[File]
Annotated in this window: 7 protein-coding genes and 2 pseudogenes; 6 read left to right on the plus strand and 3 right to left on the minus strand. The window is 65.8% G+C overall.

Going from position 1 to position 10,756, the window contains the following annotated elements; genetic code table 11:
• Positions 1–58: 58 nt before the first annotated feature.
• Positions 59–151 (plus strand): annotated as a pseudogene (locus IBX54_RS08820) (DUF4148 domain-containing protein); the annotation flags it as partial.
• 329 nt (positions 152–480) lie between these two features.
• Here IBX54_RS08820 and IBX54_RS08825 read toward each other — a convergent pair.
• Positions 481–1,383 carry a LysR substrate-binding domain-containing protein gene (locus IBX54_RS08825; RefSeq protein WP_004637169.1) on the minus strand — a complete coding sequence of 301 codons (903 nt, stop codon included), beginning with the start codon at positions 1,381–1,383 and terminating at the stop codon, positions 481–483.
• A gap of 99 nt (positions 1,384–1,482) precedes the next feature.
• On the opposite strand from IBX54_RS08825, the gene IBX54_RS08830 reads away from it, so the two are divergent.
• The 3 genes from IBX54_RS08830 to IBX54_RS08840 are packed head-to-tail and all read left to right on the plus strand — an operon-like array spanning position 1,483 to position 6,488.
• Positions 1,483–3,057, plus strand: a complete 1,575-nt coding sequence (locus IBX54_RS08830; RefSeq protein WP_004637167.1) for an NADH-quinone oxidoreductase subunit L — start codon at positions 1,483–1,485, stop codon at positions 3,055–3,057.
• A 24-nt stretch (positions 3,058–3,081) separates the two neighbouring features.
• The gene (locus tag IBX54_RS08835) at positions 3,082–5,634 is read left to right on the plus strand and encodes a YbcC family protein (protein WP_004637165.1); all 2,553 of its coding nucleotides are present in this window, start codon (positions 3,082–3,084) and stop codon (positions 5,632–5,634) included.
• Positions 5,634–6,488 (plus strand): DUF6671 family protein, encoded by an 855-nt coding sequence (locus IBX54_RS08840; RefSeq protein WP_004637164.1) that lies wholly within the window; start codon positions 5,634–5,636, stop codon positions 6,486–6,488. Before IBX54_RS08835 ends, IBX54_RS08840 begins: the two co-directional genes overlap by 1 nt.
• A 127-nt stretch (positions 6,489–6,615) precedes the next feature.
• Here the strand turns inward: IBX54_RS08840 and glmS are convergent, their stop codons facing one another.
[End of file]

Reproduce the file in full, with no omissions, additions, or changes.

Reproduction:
Annotated in this window: 7 protein-coding genes and 2 pseudogenes; 6 read left to right on the plus strand and 3 right to left on the minus strand. The window is 65.8% G+C overall.

Going from position 1 to position 10,756, the window contains the following annotated elements; genetic code table 11:
• Positions 1–58: 58 nt before the first annotated feature.
• Positions 59–151 (plus strand): annotated as a pseudogene (locus IBX54_RS08820) (DUF4148 domain-containing protein); the annotation flags it as partial.
• 329 nt (positions 152–480) lie between these two features.
• Here IBX54_RS08820 and IBX54_RS08825 read toward each other — a convergent pair.
• Positions 481–1,383 carry a LysR substrate-binding domain-containing protein gene (locus IBX54_RS08825; RefSeq protein WP_004637169.1) on the minus strand — a complete coding sequence of 301 codons (903 nt, stop codon included), beginning with the start codon at positions 1,381–1,383 and terminating at the stop codon, positions 481–483.
• A gap of 99 nt (positions 1,384–1,482) precedes the next feature.
• On the opposite strand from IBX54_RS08825, the gene IBX54_RS08830 reads away from it, so the two are divergent.
• The 3 genes from IBX54_RS08830 to IBX54_RS08840 are packed head-to-tail and all read left to right on the plus strand — an operon-like array spanning position 1,483 to position 6,488.
• Positions 1,483–3,057, plus strand: a complete 1,575-nt coding sequence (locus IBX54_RS08830; RefSeq protein WP_004637167.1) for an NADH-quinone oxidoreductase subunit L — start codon at positions 1,483–1,485, stop codon at positions 3,055–3,057.
• A 24-nt stretch (positions 3,058–3,081) separates the two neighbouring features.
• The gene (locus tag IBX54_RS08835) at positions 3,082–5,634 is read left to right on the plus strand and encodes a YbcC family protein (protein WP_004637165.1); all 2,553 of its coding nucleotides are present in this window, start codon (positions 3,082–3,084) and stop codon (positions 5,632–5,634) included.
• Positions 5,634–6,488 (plus strand): DUF6671 family protein, encoded by an 855-nt coding sequence (locus IBX54_RS08840; RefSeq protein WP_004637164.1) that lies wholly within the window; start codon positions 5,634–5,636, stop codon positions 6,486–6,488. Before IBX54_RS08835 ends, IBX54_RS08840 begins: the two co-directional genes overlap by 1 nt.
• A 127-nt stretch (positions 6,489–6,615) precedes the next feature.
• Here the strand turns inward: IBX54_RS08840 and glmS are convergent, their stop codons facing one another.